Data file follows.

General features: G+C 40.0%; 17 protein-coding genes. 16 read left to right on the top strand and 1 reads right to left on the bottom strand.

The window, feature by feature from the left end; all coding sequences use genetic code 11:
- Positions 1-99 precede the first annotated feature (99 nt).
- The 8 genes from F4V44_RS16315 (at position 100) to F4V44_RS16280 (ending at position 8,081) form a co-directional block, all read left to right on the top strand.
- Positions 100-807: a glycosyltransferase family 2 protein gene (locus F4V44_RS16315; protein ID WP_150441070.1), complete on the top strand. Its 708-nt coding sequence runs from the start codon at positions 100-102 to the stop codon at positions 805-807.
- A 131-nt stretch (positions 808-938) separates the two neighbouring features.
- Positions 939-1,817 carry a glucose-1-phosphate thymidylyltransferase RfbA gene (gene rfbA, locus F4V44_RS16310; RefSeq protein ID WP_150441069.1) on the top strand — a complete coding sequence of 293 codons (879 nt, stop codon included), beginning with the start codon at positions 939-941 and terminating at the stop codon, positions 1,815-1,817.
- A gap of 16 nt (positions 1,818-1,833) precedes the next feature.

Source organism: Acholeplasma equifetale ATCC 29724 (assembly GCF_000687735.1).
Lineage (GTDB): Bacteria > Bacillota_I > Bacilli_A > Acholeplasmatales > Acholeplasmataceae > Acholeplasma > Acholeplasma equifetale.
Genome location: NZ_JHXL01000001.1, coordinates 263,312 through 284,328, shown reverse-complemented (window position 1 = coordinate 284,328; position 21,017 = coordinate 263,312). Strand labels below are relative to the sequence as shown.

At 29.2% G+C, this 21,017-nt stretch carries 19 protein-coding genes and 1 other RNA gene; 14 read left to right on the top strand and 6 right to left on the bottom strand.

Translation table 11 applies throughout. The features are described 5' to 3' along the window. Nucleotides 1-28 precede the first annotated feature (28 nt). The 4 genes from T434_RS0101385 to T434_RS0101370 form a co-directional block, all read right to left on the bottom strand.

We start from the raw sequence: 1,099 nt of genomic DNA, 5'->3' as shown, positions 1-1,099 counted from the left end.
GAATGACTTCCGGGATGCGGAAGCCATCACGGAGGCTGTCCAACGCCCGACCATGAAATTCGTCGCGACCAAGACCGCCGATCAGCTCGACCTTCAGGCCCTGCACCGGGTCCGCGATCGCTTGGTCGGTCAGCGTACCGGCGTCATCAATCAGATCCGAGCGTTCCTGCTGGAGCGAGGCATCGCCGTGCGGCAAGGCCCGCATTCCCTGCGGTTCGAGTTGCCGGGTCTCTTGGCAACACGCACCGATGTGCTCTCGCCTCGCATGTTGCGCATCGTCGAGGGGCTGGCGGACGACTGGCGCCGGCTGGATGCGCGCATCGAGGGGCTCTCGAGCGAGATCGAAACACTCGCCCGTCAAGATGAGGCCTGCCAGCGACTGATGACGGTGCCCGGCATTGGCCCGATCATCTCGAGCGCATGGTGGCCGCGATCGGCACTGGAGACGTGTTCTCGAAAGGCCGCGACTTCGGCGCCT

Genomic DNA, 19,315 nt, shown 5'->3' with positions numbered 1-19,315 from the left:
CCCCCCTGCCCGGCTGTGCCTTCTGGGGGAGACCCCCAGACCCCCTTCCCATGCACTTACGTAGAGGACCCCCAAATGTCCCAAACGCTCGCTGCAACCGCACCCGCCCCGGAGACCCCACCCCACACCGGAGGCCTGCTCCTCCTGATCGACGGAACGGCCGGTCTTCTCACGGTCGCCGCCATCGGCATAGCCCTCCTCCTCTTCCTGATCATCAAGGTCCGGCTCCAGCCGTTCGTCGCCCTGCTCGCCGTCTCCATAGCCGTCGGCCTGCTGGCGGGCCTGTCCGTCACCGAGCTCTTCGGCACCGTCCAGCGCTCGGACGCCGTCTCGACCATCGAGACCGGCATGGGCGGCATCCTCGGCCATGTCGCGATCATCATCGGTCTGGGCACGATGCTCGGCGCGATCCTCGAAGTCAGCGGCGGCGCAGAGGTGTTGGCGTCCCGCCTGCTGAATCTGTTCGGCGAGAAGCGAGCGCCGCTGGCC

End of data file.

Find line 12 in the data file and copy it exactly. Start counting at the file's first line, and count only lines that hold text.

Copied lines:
At 29.2% G+C, this 21,017-nt stretch carries 19 protein-coding genes and 1 other RNA gene; 14 read left to right on the top strand and 6 right to left on the bottom strand.